If you're not glassing hill sides, the only other option is to hunt the desert flats. Cruising (walking) the desert flats is my favorite method of hunting Javelina. This method is not for every one, as more often then not, it involves several miles of walking with nothing tangible to show for your effort. However the intangibles can far exceed the discomfort experienced. I define intangibles as the myriad of "things" you encounter while slowly stalking through the desert. Man, the desert is alive! There are coyotes, mule deer, buzzards, hawks, quail, cactus, snakes, gila monsters, rabbits, even Indian artifacts, and so on.
Leave the Spotting Scope at Home
More importantly, with this method of hunting, you must derive great satisfaction from learning how to identify the various signs and tracks of animals which make the desert their home.
To successfully hunt the "flats", being able to identify and interpret Javelina sign is key (be sure to visit the Javelina Tracks, Where to look and Bedding Areas page). Fortunately for you, no book or web site is going to really teach you much beyond the basics-that's a good thing? Yes!
Flat ground still hunting takes the hunt back to its primeval beginnings-a hunter, using all his senses and experience, searching likely areas, cutting a track, trailing, spotting the quarry, stalking to close the range, moving in for the kill, and finally, harvesting the animal. Going through all those emotions and stages of a hunt can be easily contrasted by the other method of hunting Javelina-glassing. Sitting on a hillside, sipping coffee, bundled up in a nice warm coat, using a multi-coated light enhancing 20X50 spotting scope, just doesn't elicited (from me) the same level of emotion and gratification when the animal "drops".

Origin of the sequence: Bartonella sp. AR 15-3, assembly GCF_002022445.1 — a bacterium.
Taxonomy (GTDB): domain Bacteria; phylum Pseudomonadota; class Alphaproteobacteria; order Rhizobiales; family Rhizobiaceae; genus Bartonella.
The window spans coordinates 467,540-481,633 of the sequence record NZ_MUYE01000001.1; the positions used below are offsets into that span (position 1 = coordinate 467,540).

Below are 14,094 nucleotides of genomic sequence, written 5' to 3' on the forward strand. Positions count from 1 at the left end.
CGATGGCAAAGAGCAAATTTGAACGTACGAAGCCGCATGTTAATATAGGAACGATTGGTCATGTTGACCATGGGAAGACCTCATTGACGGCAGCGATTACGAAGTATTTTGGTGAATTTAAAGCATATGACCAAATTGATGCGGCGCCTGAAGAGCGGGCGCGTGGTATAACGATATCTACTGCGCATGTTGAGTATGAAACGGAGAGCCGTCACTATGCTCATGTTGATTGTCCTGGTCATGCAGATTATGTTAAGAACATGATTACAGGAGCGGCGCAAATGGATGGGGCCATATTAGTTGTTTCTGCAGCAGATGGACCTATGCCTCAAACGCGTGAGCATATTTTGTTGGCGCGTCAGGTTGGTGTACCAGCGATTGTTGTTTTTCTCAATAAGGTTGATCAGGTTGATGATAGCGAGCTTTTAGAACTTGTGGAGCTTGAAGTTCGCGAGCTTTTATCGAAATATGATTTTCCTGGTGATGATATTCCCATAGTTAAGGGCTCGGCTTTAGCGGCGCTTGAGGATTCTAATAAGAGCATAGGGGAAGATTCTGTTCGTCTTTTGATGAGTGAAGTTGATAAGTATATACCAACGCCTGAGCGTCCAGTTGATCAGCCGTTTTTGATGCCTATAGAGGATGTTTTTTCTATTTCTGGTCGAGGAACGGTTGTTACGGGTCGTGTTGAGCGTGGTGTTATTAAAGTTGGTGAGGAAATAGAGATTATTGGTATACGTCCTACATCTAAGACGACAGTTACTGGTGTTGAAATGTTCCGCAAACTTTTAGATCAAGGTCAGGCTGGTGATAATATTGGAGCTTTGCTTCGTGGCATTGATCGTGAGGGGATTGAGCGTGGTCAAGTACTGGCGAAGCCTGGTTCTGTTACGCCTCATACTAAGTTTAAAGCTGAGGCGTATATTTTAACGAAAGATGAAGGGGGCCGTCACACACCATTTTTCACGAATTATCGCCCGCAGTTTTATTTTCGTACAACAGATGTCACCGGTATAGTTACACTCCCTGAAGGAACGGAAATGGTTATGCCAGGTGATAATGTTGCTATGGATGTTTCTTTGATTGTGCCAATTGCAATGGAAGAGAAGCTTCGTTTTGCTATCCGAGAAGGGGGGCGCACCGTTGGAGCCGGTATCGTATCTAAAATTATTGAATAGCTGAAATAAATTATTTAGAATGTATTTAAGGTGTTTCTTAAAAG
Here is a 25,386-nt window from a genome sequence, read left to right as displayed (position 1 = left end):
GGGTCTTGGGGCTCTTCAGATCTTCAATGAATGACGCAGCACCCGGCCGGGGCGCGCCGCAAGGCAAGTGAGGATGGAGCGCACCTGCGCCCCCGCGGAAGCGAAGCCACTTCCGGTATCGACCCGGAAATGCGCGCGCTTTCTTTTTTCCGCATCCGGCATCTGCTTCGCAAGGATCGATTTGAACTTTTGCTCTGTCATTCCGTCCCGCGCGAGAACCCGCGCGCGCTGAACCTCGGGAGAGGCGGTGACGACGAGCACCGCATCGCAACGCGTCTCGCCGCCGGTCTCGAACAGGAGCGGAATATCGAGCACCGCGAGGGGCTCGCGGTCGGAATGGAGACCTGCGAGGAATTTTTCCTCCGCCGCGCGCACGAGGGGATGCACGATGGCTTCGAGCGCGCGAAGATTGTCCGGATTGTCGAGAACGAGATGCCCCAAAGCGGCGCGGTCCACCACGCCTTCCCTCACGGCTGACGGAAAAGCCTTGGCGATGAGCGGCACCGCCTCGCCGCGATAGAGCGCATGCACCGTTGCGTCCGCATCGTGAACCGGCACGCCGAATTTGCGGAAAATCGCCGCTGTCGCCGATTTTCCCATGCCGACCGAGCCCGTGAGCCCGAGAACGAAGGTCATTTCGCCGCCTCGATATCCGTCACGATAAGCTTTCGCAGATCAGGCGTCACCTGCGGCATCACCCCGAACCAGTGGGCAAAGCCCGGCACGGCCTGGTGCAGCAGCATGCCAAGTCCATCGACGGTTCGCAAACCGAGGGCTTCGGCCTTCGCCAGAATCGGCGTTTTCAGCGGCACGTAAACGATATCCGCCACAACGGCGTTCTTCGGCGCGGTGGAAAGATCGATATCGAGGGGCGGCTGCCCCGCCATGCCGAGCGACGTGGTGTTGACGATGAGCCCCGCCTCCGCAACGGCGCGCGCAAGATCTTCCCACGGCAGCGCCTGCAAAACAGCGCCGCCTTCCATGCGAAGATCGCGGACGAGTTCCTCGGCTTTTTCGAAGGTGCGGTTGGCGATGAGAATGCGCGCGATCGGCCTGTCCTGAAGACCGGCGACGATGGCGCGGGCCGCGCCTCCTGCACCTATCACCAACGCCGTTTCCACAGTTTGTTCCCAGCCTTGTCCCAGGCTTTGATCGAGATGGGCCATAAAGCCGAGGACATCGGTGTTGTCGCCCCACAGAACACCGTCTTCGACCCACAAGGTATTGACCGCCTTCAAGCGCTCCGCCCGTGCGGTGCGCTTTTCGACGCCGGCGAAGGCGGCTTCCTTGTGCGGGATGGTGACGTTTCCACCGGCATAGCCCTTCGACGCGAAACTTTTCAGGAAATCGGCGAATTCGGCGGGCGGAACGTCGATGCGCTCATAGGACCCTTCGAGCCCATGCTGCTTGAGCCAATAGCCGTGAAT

Author's note: I want to strongly state, I do use glassing as a method of hunting, and have harvested Javelina, Deer, Bear, and Elk via glassing. I merely want to highlight and encourage the still hunting method of Javelina hunting as well-especially for those who have never tried it.
Still Hunting (walking the flats)
Massive Javelina trail to favorite feeding area ~ mesquite tree thickets. This picture was taken in late December, when Javelina normally scour the thickets for any remaining mesquite beans on the ground. (click on photo to enlarge) Photo by AP Jones.
Cutting a fresh "pig run" is a joy filled moment in flat-land Javelina hunting. Please study the above pictures for a few moments; it's a good teaching aid.
The classic 'pig run" (click on photo to enlarge). Photo by AP Jones.
Note the following in the above picture.
How to hunt the flats
If you're lucky enough to live in or near Javelina country finding and picking a good Javelina hunting spot starts in late July or early August. That's when the key ingredient makes its appearance-Rain! The late summer monsoons in Arizona and New Mexico bring with them the perfect conditions for learning and honing tracking skills. Wet dirt equals mud or at the very least very wet ground, which equals easily spotted and followed Javelina tracks. This is the time of year I head for the desert in the early morning after an evening rain storm.
My scouting technique entails desolate dirt road travel to "likely" and "not so likely" looking desert flats or foothills. My scouting technique once I find a likely spot:
When I "cut" a fresh pig run or trail while hunting, I slowly walk the trail. Following Javelina sometimes can become very difficult, especially if they spread out in feeding mode or get into hard or rocky soil. You have to be patient and take your time. It may take 1 hour to cover 100 yards, but if it's a hot trail, it will be worth it. Whoever said "practice makes perfect" was dead-right when it comes to honing tracking skills. Practice is the only way to become proficient. While following the fresh trail, I take time to scan the area 50 to 100 yards ahead of me often. With a little luck you will soon See Javelina.
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